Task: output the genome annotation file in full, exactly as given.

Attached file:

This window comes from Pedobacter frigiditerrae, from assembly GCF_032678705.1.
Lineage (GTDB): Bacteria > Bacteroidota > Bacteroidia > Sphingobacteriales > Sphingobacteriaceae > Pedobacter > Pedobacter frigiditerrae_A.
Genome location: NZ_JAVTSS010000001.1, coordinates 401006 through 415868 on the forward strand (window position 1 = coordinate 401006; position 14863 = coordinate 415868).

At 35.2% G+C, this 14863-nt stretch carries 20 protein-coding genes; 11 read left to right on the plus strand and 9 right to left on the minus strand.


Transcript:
This window comes from Pedobacter frigiditerrae, from assembly GCF_032678705.1.
Lineage (GTDB): Bacteria > Bacteroidota > Bacteroidia > Sphingobacteriales > Sphingobacteriaceae > Pedobacter > Pedobacter frigiditerrae_A.
Genome location: NZ_JAVTSS010000001.1, coordinates 401006 through 415868 on the forward strand (window position 1 = coordinate 401006; position 14863 = coordinate 415868).

At 35.2% G+C, this 14863-nt stretch carries 20 protein-coding genes; 11 read left to right on the plus strand and 9 right to left on the minus strand.